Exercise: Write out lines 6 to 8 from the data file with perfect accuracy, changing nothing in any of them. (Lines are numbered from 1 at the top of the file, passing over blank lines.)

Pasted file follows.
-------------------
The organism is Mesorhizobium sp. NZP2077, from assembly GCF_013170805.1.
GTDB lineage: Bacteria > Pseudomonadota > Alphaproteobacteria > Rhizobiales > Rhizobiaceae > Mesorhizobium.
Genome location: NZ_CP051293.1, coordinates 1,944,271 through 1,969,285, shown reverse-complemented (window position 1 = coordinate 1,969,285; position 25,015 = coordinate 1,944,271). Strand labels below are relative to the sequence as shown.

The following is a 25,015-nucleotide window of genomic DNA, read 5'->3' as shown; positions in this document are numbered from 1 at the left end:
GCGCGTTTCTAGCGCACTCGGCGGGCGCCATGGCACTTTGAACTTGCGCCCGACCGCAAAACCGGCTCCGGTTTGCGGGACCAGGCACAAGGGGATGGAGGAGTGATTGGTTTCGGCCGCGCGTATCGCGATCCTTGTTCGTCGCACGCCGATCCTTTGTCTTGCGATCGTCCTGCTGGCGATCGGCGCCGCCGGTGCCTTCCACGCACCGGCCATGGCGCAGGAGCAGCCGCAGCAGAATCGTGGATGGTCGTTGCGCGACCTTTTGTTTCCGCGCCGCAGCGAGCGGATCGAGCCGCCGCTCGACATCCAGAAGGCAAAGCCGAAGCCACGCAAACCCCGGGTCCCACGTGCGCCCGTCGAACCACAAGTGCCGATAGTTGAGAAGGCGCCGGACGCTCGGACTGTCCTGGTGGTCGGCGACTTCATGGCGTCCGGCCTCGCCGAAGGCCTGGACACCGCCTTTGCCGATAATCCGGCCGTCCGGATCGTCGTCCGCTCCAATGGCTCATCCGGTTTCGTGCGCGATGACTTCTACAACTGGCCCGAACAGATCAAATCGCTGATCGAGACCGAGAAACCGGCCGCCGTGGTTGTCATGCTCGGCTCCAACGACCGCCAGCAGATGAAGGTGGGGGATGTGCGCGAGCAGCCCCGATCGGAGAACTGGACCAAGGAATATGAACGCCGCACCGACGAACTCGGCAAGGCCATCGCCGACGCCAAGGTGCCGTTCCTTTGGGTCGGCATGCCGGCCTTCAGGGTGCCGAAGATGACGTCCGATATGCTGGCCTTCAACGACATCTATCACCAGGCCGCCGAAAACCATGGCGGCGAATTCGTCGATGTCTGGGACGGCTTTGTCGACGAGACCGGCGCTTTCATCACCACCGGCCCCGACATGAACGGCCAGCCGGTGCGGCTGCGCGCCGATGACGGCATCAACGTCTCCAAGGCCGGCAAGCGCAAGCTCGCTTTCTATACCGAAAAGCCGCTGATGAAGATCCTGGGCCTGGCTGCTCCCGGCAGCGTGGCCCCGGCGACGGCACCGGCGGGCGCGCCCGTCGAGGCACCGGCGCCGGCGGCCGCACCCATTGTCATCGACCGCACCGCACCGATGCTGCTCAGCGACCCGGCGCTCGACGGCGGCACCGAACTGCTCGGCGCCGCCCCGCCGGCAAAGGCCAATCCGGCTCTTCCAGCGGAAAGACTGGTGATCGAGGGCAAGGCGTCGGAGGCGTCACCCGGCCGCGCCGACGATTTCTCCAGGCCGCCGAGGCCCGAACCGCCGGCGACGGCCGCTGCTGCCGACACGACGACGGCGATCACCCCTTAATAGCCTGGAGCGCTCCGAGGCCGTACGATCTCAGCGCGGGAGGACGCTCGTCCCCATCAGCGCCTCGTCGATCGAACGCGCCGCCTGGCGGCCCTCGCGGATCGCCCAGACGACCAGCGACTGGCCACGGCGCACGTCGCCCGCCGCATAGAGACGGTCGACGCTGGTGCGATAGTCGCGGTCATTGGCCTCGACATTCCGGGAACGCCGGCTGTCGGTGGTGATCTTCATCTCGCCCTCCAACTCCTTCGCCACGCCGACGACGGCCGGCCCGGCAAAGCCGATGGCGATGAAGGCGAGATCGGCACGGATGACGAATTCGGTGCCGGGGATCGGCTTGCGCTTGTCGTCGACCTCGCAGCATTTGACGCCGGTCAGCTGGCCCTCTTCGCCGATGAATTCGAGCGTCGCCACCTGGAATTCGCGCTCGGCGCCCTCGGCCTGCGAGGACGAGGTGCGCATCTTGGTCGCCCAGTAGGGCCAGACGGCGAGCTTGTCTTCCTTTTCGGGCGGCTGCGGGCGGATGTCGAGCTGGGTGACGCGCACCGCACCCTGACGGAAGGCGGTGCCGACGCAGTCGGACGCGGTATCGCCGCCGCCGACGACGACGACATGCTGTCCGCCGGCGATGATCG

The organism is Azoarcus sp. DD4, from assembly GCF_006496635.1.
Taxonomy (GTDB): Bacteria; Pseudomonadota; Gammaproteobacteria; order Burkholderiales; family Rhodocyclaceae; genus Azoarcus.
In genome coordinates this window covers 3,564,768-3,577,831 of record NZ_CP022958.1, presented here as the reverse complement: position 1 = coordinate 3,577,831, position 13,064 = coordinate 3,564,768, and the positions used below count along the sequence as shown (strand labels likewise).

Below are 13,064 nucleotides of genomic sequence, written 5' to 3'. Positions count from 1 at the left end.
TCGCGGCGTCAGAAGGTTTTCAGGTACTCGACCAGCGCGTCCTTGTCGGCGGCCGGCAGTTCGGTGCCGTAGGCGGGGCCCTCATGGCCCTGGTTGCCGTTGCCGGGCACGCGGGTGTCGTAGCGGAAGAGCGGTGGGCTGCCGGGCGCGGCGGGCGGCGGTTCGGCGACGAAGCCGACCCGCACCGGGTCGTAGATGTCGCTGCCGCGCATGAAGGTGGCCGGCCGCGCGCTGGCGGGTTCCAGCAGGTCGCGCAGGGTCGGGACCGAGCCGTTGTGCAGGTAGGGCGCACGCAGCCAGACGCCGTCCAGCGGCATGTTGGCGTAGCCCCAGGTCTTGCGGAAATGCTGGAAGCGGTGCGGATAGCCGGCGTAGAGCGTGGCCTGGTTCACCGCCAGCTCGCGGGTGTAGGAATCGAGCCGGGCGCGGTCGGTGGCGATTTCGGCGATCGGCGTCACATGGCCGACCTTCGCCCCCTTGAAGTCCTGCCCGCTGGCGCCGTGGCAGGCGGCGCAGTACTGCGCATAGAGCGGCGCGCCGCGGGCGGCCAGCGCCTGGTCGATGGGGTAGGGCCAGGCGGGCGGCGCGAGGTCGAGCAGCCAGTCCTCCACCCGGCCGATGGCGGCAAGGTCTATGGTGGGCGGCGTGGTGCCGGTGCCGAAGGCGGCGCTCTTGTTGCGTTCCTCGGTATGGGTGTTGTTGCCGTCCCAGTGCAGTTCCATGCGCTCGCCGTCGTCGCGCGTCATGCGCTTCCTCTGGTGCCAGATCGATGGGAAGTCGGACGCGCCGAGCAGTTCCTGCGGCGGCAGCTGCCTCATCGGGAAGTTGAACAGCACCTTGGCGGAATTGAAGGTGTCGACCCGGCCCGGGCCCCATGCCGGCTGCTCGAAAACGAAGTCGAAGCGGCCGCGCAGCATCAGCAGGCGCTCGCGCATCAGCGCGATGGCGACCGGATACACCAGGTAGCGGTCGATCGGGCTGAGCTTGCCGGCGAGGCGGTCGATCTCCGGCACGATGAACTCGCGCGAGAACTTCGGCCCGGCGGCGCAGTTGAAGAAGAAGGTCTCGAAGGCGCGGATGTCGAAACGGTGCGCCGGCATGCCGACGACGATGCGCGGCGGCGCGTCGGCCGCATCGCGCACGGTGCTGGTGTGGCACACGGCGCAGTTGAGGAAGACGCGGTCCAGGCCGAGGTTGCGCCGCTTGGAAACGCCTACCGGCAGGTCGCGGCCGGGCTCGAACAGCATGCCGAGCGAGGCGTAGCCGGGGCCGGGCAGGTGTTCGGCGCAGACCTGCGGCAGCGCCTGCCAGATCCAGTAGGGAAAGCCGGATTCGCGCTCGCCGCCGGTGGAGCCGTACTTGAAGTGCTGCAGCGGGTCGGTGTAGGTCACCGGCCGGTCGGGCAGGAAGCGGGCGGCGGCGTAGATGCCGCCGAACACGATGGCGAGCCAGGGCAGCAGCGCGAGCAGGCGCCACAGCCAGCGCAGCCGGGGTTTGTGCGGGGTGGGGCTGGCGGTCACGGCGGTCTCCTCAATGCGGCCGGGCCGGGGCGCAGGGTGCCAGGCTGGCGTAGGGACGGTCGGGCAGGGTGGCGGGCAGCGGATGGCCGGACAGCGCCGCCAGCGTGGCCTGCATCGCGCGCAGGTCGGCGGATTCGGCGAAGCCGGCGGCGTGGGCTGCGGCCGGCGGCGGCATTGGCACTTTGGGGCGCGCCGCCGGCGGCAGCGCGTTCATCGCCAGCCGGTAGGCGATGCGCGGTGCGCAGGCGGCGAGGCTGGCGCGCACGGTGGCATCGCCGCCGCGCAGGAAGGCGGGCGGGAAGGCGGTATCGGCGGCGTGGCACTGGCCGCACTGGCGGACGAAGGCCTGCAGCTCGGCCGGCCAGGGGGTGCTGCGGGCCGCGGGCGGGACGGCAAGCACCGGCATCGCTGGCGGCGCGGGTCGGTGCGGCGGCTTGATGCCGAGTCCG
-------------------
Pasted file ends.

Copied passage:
The organism is Azoarcus sp. DD4, from assembly GCF_006496635.1.
Taxonomy (GTDB): Bacteria; Pseudomonadota; Gammaproteobacteria; order Burkholderiales; family Rhodocyclaceae; genus Azoarcus.
In genome coordinates this window covers 3,564,768-3,577,831 of record NZ_CP022958.1, presented here as the reverse complement: position 1 = coordinate 3,577,831, position 13,064 = coordinate 3,564,768, and the positions used below count along the sequence as shown (strand labels likewise).